The Other Marty: When the original director Joyce Chopra was fired and replaced with James Bridges, he recast most of the principal cast except for Dianne Wiest and (ironically considering he was partially responsible for the trope namer) Michael J. Fox.
Shortly after it was optioned, McInerney wrote a script, and while it wasn't perfect it was enough to get Joel Schumacher to commit to the project as director, with Jerry Weintraub producing. After it was shopped around to many of the early '80s Brat Packers like Judd Nelson and Emilio Estevez, Tom Cruise signed on for the lead.
Weintraub became production chief at MGM/UA, and took the project with him. Since that meant he couldn't/wouldn't be able to produce it, he looked around for another producer. Sydney Pollack and Mark Rosenberg agreed to do it, but wanted a rewrite of the script. A new writer began working on it, but Cruise and Schumacher couldn't wait any longer, and left for other projects.
Then Weintraub left UA. The film went from Development Purgatory to Development Hell for months while all the legal issues were worked out. For a long time it wasn't clear whether the film would stay with UA or Weintraub.
Months later it was settled, with the studio retaining the film. Pollack and Rosenberg hired Joyce Chopra, who had recently gone from documentaries to features with the well-received Smooth Talk, to direct. She and her husband began work on yet another draft of the script, pne that departed significantly from the novel. The plan was to shoot the film in Toronto and cast an unknown in the lead. But Michael J. Fox responded positively to Chopra's requests, and agreed to play the part, also recommending his friend and countryman Kiefer Sutherland for the supporting role of Tad Allagash. So the budget went up, and filming could take place in New York where the novel had been set, albeit only within a ten-week window before Fox had to return to LA for the next season of Family Ties.
Things quickly went to hell on location. Chopra spent lots of time planning her shots and quickly fell behind schedule. She also reportedly freaked out one day when Fox's fans began congregating around the set, and the producers began to wonder if she was up to the job, causing friction between her and them. Friction with McInerney over her script led her to ban him from the set as well.
The studio didn't like the dailies it was seeing, not in the least because that was how the executives learned how Chopra and her husband had made so many changes to the story, such as writing the main character's drug use out. While there is still disagreement on whether Chopra and her husband did that on their own initiative or at the producers' behest, everyone agreed that it was done with the same motive—protecting Fox's public image.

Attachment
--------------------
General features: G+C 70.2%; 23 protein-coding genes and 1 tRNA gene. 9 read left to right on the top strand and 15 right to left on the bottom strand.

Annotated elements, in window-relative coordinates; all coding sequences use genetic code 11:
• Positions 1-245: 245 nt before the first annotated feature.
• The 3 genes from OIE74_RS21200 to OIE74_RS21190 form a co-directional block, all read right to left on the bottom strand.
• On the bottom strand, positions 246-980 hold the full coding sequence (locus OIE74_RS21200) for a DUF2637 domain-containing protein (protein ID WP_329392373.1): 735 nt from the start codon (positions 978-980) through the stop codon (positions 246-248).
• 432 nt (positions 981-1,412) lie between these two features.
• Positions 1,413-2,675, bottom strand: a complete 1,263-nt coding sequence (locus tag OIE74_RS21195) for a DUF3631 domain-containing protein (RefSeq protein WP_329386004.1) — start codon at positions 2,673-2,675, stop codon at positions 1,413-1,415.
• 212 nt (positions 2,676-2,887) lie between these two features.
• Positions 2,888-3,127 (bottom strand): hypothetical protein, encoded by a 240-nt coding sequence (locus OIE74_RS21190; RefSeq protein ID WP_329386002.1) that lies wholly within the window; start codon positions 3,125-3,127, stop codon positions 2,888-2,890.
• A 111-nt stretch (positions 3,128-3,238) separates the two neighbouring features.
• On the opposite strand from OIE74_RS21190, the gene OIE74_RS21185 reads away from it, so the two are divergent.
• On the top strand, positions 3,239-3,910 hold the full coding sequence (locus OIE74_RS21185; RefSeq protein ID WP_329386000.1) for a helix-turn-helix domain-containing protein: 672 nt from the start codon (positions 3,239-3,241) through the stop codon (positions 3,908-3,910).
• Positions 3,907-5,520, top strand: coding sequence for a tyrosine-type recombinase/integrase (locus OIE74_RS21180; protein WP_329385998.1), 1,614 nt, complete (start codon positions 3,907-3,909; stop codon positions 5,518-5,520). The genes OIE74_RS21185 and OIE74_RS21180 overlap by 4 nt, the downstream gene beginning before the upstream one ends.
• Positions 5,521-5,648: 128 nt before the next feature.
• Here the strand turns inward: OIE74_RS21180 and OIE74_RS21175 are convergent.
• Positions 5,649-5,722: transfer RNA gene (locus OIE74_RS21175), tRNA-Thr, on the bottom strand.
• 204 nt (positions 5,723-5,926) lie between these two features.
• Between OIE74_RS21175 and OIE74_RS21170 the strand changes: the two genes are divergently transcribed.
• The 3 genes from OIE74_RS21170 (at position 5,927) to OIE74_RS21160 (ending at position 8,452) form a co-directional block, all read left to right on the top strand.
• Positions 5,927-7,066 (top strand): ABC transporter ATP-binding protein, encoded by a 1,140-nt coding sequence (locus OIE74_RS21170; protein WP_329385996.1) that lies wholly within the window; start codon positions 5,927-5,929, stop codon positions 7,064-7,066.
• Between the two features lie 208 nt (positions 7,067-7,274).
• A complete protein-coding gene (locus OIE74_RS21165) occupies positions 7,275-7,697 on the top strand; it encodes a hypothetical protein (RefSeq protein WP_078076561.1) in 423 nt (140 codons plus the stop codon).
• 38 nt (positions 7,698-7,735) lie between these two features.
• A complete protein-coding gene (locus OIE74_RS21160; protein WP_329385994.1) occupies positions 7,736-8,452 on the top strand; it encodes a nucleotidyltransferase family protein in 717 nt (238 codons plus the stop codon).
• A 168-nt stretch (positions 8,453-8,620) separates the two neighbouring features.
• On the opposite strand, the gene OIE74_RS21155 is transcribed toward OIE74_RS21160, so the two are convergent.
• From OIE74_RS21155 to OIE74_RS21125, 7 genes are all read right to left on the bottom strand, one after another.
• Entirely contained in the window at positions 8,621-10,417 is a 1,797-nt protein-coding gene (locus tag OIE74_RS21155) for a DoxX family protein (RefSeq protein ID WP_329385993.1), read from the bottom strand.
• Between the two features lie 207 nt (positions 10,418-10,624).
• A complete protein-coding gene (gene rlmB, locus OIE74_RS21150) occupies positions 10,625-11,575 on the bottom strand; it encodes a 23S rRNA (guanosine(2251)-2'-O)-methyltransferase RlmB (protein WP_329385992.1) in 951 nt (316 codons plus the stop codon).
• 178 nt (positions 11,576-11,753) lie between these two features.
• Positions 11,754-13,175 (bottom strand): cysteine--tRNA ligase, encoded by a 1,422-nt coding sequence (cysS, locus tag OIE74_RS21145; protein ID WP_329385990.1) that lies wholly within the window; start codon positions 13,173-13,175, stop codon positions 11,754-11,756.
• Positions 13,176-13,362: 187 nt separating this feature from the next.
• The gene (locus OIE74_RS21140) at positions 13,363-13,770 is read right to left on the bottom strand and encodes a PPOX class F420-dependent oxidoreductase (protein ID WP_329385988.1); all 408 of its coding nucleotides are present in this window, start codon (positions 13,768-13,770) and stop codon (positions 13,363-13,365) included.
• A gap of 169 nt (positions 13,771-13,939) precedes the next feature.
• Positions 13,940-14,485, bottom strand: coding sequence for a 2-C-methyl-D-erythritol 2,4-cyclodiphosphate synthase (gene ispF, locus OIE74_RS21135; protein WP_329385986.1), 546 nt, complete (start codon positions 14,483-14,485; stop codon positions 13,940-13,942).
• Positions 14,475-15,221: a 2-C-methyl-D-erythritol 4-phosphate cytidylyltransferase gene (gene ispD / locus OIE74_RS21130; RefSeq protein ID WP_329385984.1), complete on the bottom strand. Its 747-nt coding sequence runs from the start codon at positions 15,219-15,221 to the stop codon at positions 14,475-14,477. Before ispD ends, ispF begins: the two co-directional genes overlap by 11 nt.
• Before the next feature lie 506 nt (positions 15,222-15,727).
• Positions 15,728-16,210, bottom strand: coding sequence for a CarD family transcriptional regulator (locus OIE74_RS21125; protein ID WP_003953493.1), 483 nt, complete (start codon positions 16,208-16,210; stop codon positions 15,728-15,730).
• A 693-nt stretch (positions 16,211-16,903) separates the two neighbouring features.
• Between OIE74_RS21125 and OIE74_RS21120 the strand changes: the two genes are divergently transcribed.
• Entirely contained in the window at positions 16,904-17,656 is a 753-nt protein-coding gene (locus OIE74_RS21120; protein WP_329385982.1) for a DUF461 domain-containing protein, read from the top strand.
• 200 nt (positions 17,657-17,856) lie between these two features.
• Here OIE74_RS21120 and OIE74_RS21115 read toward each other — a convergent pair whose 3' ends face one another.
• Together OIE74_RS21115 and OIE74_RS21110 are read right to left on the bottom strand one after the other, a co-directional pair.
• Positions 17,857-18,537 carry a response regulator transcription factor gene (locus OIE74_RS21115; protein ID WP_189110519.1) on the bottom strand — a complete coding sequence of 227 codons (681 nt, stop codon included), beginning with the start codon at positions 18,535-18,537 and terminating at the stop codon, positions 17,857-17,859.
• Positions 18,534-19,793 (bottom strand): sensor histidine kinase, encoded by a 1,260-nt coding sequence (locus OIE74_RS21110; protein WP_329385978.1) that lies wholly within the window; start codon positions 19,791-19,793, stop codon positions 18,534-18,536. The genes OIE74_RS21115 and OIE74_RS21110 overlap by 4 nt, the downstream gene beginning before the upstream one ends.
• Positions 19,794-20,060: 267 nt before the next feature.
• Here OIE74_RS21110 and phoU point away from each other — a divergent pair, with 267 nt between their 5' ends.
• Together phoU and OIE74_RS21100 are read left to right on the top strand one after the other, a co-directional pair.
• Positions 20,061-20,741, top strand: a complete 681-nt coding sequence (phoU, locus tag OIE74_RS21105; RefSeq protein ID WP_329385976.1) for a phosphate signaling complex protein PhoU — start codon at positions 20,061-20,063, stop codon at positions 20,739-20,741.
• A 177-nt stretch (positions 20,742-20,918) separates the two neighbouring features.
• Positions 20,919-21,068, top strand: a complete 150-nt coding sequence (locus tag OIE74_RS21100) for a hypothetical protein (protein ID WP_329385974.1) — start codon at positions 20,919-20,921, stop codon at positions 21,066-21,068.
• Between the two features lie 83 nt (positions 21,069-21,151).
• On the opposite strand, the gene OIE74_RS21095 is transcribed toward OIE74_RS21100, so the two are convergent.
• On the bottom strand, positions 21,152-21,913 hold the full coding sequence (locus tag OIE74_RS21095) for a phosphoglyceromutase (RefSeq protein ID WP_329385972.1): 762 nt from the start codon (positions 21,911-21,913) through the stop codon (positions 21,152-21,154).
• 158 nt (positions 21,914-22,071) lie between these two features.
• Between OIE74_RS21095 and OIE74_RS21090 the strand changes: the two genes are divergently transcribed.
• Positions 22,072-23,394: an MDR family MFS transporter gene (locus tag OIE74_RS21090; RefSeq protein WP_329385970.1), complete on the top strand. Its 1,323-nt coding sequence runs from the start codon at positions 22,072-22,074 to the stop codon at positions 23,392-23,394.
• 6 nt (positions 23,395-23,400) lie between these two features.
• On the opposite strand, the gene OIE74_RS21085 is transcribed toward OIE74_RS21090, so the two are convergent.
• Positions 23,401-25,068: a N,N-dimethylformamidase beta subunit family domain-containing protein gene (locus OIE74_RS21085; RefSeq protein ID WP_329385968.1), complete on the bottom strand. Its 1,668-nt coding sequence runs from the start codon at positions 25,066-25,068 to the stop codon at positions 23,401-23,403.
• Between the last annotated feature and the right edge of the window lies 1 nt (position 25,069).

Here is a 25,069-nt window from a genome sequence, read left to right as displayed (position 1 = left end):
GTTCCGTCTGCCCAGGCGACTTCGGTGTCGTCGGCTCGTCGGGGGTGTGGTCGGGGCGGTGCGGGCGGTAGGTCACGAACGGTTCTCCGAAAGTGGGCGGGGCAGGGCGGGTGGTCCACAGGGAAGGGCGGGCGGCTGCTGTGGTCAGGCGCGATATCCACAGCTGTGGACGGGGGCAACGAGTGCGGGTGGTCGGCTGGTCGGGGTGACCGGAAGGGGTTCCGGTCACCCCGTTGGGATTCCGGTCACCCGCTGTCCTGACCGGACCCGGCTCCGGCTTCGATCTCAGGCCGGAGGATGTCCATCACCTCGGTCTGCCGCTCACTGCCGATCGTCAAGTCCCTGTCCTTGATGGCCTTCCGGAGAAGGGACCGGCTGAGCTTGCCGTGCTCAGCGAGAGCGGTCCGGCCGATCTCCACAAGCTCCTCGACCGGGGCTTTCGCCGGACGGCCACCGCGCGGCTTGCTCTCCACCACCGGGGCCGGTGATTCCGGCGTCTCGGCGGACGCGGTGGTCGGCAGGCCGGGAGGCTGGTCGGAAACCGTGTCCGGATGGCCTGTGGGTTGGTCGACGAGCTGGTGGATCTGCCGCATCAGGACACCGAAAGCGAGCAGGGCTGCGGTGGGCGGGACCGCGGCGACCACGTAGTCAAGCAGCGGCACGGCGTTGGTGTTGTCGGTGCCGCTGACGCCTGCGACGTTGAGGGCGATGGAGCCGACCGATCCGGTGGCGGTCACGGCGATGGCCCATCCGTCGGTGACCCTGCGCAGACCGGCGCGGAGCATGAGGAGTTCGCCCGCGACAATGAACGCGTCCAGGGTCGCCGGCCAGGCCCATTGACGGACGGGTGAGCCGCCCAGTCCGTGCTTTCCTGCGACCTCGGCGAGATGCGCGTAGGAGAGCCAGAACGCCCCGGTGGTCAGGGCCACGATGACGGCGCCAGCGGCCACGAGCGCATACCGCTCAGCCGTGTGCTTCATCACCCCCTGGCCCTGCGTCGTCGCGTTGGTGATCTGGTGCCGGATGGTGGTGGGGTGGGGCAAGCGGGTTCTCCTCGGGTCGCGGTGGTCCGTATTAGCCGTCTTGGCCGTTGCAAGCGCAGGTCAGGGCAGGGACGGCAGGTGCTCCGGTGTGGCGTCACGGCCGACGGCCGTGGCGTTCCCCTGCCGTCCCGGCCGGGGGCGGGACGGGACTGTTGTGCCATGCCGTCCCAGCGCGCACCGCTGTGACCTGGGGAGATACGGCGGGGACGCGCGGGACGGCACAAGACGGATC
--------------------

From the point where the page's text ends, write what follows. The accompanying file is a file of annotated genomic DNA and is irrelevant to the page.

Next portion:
A possible directors' strike was in the offing, complicating things even more. UA made the rare decision to fire Chopra. James Bridges took the call on a Friday, saw Chopra's footage, and agreed to take over and finish the film on an abbreviated schedule. He wrote another draft of the script and recast all but two of the supporting roles. Those actors took the part based on a reading of the novel, since there was no script at the time. Eventually Bridges and McInerney wrote the version, basically a rewrite of the novelist's first draft, that finally became the shooting script. They had agreed to share credit but the WGA awarded it all to McInerney. They were still nervous enough about Fox's image that they wrote and shot an alternate ending, in which the main character shows his girlfriend the eponymous novel he just wrote.
The final film received lukewarm reviews from critics, whose complaints reflected the by-then-well-known production difficulties. Fox seemed too young for the part, but Phoebe Cates was even more miscast as his ex-wife, whom one critic described as "the least convincing fashion model, ever." Donald Fagen's music seemed to be filler. Richard Schickel said, perceptively, that " [it looks] like something that has been kicking around too long in the dead-letter office."